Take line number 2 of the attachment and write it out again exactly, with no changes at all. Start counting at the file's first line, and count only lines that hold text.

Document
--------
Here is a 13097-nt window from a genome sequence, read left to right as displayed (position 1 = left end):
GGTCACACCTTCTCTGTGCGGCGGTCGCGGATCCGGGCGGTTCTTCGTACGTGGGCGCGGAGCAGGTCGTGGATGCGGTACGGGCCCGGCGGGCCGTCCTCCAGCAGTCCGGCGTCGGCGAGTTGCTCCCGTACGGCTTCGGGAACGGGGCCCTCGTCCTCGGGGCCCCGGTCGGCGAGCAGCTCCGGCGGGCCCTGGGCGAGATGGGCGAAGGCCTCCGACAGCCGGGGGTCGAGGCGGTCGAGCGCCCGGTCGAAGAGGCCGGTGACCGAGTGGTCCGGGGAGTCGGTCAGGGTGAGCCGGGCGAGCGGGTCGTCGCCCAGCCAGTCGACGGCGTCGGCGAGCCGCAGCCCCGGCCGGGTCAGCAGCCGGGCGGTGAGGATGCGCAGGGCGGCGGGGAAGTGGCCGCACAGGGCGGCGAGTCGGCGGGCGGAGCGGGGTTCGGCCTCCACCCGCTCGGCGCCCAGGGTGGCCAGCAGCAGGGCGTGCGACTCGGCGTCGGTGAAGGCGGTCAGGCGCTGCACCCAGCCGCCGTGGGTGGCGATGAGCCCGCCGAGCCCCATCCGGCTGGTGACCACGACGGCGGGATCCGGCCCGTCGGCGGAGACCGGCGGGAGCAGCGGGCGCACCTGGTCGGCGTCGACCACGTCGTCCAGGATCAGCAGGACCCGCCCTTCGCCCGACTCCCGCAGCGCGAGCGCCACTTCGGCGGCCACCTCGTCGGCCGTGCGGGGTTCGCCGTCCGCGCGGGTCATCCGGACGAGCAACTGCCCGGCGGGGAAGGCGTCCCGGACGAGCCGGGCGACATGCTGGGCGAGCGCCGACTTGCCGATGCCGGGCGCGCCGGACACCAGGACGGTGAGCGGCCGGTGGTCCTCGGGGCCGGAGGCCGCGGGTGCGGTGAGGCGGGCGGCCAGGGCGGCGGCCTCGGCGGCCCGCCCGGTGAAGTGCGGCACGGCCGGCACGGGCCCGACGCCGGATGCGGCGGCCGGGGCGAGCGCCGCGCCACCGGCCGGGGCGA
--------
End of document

GGTCACACCTTCTCTGTGCGGCGGTCGCGGATCCGGGCGGTTCTTCGTACGTGGGCGCGGAGCAGGTCGTGGATGCGGTACGGGCCCGGCGGGCCGTCCTCCAGCAGTCCGGCGTCGGCGAGTTGCTCCCGTACGGCTTCGGGAACGGGGCCCTCGTCCTCGGGGCCCCGGTCGGCGAGCAGCTCCGGCGGGCCCTGGGCGAGATGGGCGAAGGCCTCCGACAGCCGGGGGTCGAGGCGGTCGAGCGCCCGGTCGAAGAGGCCGGTGACCGAGTGGTCCGGGGAGTCGGTCAGGGTGAGCCGGGCGAGCGGGTCGTCGCCCAGCCAGTCGACGGCGTCGGCGAGCCGCAGCCCCGGCCGGGTCAGCAGCCGGGCGGTGAGGATGCGCAGGGCGGCGGGGAAGTGGCCGCACAGGGCGGCGAGTCGGCGGGCGGAGCGGGGTTCGGCCTCCACCCGCTCGGCGCCCAGGGTGGCCAGCAGCAGGGCGTGCGACTCGGCGTCGGTGAAGGCGGTCAGGCGCTGCACCCAGCCGCCGTGGGTGGCGATGAGCCCGCCGAGCCCCATCCGGCTGGTGACCACGACGGCGGGATCCGGCCCGTCGGCGGAGACCGGCGGGAGCAGCGGGCGCACCTGGTCGGCGTCGACCACGTCGTCCAGGATCAGCAGGACCCGCCCTTCGCCCGACTCCCGCAGCGCGAGCGCCACTTCGGCGGCCACCTCGTCGGCCGTGCGGGGTTCGCCGTCCGCGCGGGTCATCCGGACGAGCAACTGCCCGGCGGGGAAGGCGTCCCGGACGAGCCGGGCGACATGCTGGGCGAGCGCCGACTTGCCGATGCCGGGCGCGCCGGACACCAGGACGGTGAGCGGCCGGTGGTCCTCGGGGCCGGAGGCCGCGGGTGCGGTGAGGCGGGCGGCCAGGGCGGCGGCCTCGGCGGCCCGCCCGGTGAAGTGCGGCACGGCCGGCACGGGCCCGACGCCGGATGCGGCGGCCGGGGCGAGCGCCGCGCCACCGGCCGGGGCGA